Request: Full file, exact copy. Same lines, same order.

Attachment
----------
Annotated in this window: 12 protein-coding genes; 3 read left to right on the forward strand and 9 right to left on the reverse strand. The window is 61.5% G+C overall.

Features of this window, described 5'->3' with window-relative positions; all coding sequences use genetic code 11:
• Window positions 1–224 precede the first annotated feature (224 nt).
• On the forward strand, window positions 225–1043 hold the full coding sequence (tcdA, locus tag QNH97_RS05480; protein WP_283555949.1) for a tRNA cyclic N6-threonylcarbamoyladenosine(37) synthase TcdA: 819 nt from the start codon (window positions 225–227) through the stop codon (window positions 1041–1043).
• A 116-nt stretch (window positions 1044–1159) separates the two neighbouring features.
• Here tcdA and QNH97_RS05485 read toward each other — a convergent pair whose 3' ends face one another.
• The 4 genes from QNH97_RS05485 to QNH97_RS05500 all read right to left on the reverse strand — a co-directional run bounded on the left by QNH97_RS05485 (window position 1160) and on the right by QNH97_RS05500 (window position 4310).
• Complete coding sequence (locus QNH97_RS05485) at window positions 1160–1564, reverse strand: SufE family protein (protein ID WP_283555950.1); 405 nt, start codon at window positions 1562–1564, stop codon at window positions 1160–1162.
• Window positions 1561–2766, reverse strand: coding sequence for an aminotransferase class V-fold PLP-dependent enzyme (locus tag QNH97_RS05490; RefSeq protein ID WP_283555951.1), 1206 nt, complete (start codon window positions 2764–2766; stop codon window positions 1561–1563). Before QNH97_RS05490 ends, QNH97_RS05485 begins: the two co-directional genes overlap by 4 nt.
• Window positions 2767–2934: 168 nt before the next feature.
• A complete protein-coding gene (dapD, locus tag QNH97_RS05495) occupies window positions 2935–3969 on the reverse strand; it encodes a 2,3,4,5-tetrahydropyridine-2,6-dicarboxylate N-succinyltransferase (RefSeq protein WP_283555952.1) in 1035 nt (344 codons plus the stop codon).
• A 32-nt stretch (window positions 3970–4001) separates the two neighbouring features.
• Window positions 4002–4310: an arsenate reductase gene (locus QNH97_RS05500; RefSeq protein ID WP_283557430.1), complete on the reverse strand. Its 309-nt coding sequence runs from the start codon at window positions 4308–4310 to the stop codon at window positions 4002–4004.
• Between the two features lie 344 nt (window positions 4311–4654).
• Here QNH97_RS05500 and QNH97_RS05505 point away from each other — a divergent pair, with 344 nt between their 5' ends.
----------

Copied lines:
Annotated in this window: 12 protein-coding genes; 3 read left to right on the forward strand and 9 right to left on the reverse strand. The window is 61.5% G+C overall.

Features of this window, described 5'->3' with window-relative positions; all coding sequences use genetic code 11:
• Window positions 1–224 precede the first annotated feature (224 nt).
• On the forward strand, window positions 225–1043 hold the full coding sequence (tcdA, locus tag QNH97_RS05480; protein WP_283555949.1) for a tRNA cyclic N6-threonylcarbamoyladenosine(37) synthase TcdA: 819 nt from the start codon (window positions 225–227) through the stop codon (window positions 1041–1043).
• A 116-nt stretch (window positions 1044–1159) separates the two neighbouring features.
• Here tcdA and QNH97_RS05485 read toward each other — a convergent pair whose 3' ends face one another.
• The 4 genes from QNH97_RS05485 to QNH97_RS05500 all read right to left on the reverse strand — a co-directional run bounded on the left by QNH97_RS05485 (window position 1160) and on the right by QNH97_RS05500 (window position 4310).
• Complete coding sequence (locus QNH97_RS05485) at window positions 1160–1564, reverse strand: SufE family protein (protein ID WP_283555950.1); 405 nt, start codon at window positions 1562–1564, stop codon at window positions 1160–1162.
• Window positions 1561–2766, reverse strand: coding sequence for an aminotransferase class V-fold PLP-dependent enzyme (locus tag QNH97_RS05490; RefSeq protein ID WP_283555951.1), 1206 nt, complete (start codon window positions 2764–2766; stop codon window positions 1561–1563). Before QNH97_RS05490 ends, QNH97_RS05485 begins: the two co-directional genes overlap by 4 nt.
• Window positions 2767–2934: 168 nt before the next feature.
• A complete protein-coding gene (dapD, locus tag QNH97_RS05495) occupies window positions 2935–3969 on the reverse strand; it encodes a 2,3,4,5-tetrahydropyridine-2,6-dicarboxylate N-succinyltransferase (RefSeq protein WP_283555952.1) in 1035 nt (344 codons plus the stop codon).
• A 32-nt stretch (window positions 3970–4001) separates the two neighbouring features.
• Window positions 4002–4310: an arsenate reductase gene (locus QNH97_RS05500; RefSeq protein ID WP_283557430.1), complete on the reverse strand. Its 309-nt coding sequence runs from the start codon at window positions 4308–4310 to the stop codon at window positions 4002–4004.
• Between the two features lie 344 nt (window positions 4311–4654).
• Here QNH97_RS05500 and QNH97_RS05505 point away from each other — a divergent pair, with 344 nt between their 5' ends.